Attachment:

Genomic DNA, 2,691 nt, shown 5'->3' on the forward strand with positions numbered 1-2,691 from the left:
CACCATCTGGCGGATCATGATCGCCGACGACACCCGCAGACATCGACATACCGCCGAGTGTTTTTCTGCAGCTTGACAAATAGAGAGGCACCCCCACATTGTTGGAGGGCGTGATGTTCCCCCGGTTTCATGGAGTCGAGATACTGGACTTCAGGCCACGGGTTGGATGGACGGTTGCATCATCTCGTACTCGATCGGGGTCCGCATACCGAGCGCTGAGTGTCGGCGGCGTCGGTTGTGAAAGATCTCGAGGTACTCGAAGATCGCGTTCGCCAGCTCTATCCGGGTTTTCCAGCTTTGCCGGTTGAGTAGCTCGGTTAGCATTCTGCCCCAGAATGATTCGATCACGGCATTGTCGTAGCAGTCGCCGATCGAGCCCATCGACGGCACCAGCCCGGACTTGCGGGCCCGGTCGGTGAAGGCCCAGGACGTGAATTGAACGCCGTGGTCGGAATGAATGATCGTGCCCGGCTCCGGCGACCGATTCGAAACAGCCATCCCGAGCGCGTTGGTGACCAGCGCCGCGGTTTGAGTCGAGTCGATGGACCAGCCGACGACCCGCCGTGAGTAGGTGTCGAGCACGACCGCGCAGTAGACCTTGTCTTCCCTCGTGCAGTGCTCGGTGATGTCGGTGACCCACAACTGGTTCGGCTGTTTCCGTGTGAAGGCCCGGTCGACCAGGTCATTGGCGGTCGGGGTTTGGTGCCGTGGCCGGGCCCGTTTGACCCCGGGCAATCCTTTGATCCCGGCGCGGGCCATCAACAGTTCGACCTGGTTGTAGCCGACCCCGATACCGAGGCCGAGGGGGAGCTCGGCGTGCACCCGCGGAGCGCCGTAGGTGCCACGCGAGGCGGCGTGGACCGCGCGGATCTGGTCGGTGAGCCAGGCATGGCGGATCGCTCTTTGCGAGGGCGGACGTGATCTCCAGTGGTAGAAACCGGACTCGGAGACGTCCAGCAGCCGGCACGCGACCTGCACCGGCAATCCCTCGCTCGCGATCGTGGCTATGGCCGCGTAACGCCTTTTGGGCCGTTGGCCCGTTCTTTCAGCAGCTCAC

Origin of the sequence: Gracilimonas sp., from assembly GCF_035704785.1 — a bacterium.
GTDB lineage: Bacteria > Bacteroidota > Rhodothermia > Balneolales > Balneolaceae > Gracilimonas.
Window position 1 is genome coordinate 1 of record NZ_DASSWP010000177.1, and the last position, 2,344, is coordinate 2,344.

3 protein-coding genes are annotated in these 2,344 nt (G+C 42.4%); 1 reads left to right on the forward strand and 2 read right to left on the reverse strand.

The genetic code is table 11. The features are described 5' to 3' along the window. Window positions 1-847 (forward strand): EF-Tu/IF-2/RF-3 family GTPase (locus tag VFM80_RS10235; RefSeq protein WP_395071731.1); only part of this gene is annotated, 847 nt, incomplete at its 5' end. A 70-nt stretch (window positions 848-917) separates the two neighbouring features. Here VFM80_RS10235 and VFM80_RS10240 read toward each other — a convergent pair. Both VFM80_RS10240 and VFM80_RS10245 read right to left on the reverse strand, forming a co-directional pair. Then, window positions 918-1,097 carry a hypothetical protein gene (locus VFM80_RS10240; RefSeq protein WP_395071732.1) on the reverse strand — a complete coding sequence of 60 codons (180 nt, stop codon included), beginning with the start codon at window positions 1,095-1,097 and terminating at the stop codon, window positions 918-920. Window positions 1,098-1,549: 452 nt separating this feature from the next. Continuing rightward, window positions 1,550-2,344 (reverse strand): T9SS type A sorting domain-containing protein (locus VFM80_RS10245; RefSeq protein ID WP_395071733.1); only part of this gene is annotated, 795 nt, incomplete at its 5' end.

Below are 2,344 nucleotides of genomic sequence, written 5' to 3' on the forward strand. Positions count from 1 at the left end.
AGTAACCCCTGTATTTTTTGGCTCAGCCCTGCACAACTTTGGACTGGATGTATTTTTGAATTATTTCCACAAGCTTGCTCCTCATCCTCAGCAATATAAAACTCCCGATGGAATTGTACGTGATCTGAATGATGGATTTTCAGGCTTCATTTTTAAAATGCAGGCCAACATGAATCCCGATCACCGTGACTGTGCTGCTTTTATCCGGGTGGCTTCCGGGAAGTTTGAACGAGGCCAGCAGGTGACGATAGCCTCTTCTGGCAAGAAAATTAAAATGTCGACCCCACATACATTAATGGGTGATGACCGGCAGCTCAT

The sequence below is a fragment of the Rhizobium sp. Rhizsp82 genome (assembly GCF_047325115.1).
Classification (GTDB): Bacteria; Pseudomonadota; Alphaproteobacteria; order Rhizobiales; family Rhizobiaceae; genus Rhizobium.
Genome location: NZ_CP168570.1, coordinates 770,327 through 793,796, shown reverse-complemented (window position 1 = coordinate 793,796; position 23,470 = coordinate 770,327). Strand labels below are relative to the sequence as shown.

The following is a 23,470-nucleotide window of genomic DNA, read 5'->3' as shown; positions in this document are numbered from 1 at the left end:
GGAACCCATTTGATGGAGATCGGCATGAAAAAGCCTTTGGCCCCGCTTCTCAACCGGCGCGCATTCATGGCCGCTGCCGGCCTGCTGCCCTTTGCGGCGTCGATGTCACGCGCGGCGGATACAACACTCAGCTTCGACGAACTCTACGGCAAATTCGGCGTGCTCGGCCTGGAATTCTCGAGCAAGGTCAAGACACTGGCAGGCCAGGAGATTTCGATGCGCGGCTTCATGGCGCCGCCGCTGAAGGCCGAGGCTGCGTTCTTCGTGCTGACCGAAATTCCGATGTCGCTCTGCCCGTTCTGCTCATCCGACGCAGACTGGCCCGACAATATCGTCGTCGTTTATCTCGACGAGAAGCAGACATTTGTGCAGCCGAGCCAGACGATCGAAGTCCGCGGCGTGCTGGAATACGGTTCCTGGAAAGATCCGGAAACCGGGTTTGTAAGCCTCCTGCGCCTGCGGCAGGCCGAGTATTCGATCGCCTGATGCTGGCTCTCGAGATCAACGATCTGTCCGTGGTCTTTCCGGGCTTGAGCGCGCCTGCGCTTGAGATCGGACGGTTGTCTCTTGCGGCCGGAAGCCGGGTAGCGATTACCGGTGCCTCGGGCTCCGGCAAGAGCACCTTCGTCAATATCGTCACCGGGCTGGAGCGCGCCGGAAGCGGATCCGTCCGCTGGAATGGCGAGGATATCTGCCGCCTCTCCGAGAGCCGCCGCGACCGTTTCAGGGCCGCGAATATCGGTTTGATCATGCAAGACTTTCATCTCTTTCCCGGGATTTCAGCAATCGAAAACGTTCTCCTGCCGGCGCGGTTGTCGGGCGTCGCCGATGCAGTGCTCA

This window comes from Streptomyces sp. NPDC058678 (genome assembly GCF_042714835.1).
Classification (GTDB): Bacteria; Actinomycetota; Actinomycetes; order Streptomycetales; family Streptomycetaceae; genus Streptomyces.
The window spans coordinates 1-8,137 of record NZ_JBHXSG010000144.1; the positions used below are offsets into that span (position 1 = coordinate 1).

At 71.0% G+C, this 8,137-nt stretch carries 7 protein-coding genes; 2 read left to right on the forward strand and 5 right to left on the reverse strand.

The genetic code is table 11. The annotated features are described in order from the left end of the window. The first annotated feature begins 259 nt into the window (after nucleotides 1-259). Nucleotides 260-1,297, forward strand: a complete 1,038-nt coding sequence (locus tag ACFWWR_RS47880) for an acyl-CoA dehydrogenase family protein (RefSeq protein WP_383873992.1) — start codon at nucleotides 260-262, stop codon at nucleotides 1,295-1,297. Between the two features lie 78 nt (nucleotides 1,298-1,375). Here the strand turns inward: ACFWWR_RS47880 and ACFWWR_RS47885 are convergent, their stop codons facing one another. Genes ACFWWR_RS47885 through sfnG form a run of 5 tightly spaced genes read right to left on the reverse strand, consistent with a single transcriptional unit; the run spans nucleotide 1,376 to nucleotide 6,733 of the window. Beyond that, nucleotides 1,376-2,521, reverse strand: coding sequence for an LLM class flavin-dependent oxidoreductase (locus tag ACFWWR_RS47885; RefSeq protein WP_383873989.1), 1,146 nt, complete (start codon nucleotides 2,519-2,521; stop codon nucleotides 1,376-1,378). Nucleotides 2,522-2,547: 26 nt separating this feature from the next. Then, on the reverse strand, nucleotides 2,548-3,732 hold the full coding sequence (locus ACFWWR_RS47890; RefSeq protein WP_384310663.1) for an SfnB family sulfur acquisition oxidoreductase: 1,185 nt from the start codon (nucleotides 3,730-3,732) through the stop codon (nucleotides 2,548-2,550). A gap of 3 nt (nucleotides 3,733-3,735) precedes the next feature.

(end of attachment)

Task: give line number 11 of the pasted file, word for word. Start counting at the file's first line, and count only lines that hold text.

Classification (GTDB): Bacteria; Pseudomonadota; Alphaproteobacteria; order Rhizobiales; family Rhizobiaceae; genus Rhizobium.